Sunday, July 29, 2012

Rabbit hole

I hope it's not a new form of procrastination from studying.

These past several weeks, I have found myself becoming sucked further and further into restricted diet blogs and literature.

A little while ago, a friend of mine mentioned that, in her spare time, she would watch YouTube videos--self-produced cooking shows, I think--from raw food advocates. Their blender and food dehydrator, she said, were their main appliances used for "cooking." I can't remember the exact word she used--perhaps "soothing"--but she described these videos as having an oddly calming effect. I found this entire monologue puzzling for two reasons, each of the same nature. It was not that I disagreed--it was not a feeling of being polarization-puzzled, being so far on the other side of things that I couldn't understand the opposite point of view. It was rather incomprehension, like the feeling you might have seeing a newspaper in a different alphabet. Your brain doesn't even know where to start trying to comprehend. I couldn't understand how this would be calming, and I really couldn't understand how a blender could be a cooking implement.

Until I started making almond milk, and somehow, the dehydrated flax crackers led me to discover that food dehydrator granola existed. These last two were really excited for me; both are things I tend to screw up in the oven, burning everything toward the outer edges of the pan, wasting it and giving myself a big mess to clean up. Just switching on the dehydrator overnight and waking up to seems like heaven.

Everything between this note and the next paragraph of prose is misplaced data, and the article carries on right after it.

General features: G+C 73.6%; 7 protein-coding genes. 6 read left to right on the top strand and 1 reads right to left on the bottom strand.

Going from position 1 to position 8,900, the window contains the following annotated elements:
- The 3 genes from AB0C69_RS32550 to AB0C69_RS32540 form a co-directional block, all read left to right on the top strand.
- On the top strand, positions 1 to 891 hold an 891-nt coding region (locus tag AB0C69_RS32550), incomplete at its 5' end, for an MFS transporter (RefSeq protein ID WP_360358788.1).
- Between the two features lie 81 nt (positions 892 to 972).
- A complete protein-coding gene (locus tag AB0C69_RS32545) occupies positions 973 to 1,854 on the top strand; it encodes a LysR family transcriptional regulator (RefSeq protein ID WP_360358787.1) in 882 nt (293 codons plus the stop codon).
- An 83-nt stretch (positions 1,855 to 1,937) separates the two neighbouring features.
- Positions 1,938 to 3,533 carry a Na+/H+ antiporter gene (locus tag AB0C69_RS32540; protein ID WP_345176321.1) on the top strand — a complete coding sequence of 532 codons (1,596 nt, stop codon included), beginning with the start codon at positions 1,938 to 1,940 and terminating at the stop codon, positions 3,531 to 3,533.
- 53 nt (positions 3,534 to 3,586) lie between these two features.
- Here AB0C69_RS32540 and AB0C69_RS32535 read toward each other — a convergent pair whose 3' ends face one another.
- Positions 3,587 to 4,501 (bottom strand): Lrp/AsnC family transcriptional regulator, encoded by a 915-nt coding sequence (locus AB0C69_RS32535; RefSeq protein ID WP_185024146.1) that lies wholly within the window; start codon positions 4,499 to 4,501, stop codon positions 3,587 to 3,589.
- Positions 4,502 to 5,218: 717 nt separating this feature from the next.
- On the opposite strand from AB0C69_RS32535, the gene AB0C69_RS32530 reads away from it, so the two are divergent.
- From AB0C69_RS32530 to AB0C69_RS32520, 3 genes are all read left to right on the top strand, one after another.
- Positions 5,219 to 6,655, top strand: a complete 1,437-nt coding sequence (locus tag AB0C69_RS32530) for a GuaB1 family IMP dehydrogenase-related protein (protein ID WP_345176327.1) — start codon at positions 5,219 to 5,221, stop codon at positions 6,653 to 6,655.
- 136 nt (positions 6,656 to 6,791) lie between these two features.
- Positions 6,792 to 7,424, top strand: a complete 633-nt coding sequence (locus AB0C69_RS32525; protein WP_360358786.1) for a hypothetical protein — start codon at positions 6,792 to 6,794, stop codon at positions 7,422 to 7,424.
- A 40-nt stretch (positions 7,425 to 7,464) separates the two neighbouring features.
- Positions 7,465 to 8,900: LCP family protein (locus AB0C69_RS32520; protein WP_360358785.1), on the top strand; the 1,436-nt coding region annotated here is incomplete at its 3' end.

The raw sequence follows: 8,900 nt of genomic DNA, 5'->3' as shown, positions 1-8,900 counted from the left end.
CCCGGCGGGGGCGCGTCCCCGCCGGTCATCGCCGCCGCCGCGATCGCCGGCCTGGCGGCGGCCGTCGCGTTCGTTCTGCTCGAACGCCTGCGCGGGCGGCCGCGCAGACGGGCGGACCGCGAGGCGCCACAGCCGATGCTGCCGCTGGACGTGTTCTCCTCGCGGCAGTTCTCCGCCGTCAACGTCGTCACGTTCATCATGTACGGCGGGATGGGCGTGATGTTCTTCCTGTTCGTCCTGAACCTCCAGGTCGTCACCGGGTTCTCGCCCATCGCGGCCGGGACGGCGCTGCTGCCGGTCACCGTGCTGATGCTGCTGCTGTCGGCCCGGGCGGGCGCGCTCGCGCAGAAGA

Almond milk was something I wanted to make simply because it is good. I wondered if homemade would be better than storebought and also cheaper. I was ecstatic to learn how much easier it is to make almond milk than soy milk, which I started making in late spring 2011 and often find too time-consuming to attempt. Almond milk and, as far as I can tell, other nut and seed milks, require simply soaking and blending, no boiling involved. This makes them raw foods, and now the "blender" thing makes sense.

I feel the need to interject here two other reasons for my desire to learn how to make plant milks. One is that I have a number of friends with various restricted diets, and while none have expected a dinner party to be structured around them, I like the challenge and the learning opportunity. Another is simply flexibility; I like that if, on a Saturday night, I want to make something specific in the morning before I go to the store, and I'm out of milk, I can just put water and some plant product in a bowl and in the morning, *make my own* milk. It's so convenient!

The almond milk recipe that I used mentioned that it could be made with other nuts and even seeds, like sunflower seeds. Wait! What!? Sunflower seed milk is a thing!?!?!?

That's how it began.

In my spare time, I often find myself Googling to see if the recipe idea I just had exists. What would happen if I made brazil nut milk? I wonder. The recipe mentions, "sesame seed milk." That's real, too!? And it has a lot of calcium!? WHOA!

To eliminate the most annoying step that had stopped me from making my own soy milk every week, and at the recommendation of The Internet, I bought a ...brace yourself, because no part of this phrase isn't funny...a very useful kitchen uni-tasker, a nut milk bag.

Hahahahahahaha! Nut milk. Bag! Hahahahahahaha!